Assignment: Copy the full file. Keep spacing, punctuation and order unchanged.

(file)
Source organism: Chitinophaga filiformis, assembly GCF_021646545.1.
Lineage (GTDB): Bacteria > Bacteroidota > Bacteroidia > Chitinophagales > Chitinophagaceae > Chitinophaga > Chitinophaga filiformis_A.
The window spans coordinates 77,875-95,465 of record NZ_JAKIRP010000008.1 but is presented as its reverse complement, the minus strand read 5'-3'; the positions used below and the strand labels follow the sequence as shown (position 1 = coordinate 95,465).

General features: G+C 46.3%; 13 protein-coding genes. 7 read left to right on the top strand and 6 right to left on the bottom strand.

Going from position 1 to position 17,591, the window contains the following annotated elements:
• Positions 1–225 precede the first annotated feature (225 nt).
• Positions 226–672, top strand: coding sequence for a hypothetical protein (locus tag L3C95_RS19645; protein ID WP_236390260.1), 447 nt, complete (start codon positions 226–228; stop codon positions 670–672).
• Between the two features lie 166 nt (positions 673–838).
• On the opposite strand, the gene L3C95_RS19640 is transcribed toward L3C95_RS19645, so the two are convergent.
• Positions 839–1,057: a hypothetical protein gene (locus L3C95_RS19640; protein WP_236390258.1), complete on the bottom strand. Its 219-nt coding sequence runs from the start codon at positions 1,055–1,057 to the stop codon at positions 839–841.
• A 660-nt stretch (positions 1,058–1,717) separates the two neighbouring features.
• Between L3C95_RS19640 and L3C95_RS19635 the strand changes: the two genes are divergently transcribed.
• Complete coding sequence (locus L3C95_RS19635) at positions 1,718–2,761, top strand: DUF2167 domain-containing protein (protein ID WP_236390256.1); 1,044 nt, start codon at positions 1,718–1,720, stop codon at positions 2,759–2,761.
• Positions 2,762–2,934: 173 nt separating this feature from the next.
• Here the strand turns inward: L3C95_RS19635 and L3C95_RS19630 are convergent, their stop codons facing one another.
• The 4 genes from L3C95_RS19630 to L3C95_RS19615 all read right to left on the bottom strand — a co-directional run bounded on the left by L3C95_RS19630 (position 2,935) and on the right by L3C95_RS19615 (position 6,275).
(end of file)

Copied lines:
Source organism: Chitinophaga filiformis, assembly GCF_021646545.1.
Lineage (GTDB): Bacteria > Bacteroidota > Bacteroidia > Chitinophagales > Chitinophagaceae > Chitinophaga > Chitinophaga filiformis_A.
The window spans coordinates 77,875-95,465 of record NZ_JAKIRP010000008.1 but is presented as its reverse complement, the minus strand read 5'-3'; the positions used below and the strand labels follow the sequence as shown (position 1 = coordinate 95,465).

General features: G+C 46.3%; 13 protein-coding genes. 7 read left to right on the top strand and 6 right to left on the bottom strand.

Going from position 1 to position 17,591, the window contains the following annotated elements:
• Positions 1–225 precede the first annotated feature (225 nt).
• Positions 226–672, top strand: coding sequence for a hypothetical protein (locus tag L3C95_RS19645; protein ID WP_236390260.1), 447 nt, complete (start codon positions 226–228; stop codon positions 670–672).
• Between the two features lie 166 nt (positions 673–838).
• On the opposite strand, the gene L3C95_RS19640 is transcribed toward L3C95_RS19645, so the two are convergent.
• Positions 839–1,057: a hypothetical protein gene (locus L3C95_RS19640; protein WP_236390258.1), complete on the bottom strand. Its 219-nt coding sequence runs from the start codon at positions 1,055–1,057 to the stop codon at positions 839–841.
• A 660-nt stretch (positions 1,058–1,717) separates the two neighbouring features.
• Between L3C95_RS19640 and L3C95_RS19635 the strand changes: the two genes are divergently transcribed.
• Complete coding sequence (locus L3C95_RS19635) at positions 1,718–2,761, top strand: DUF2167 domain-containing protein (protein ID WP_236390256.1); 1,044 nt, start codon at positions 1,718–1,720, stop codon at positions 2,759–2,761.
• Positions 2,762–2,934: 173 nt separating this feature from the next.
• Here the strand turns inward: L3C95_RS19635 and L3C95_RS19630 are convergent, their stop codons facing one another.
• The 4 genes from L3C95_RS19630 to L3C95_RS19615 all read right to left on the bottom strand — a co-directional run bounded on the left by L3C95_RS19630 (position 2,935) and on the right by L3C95_RS19615 (position 6,275).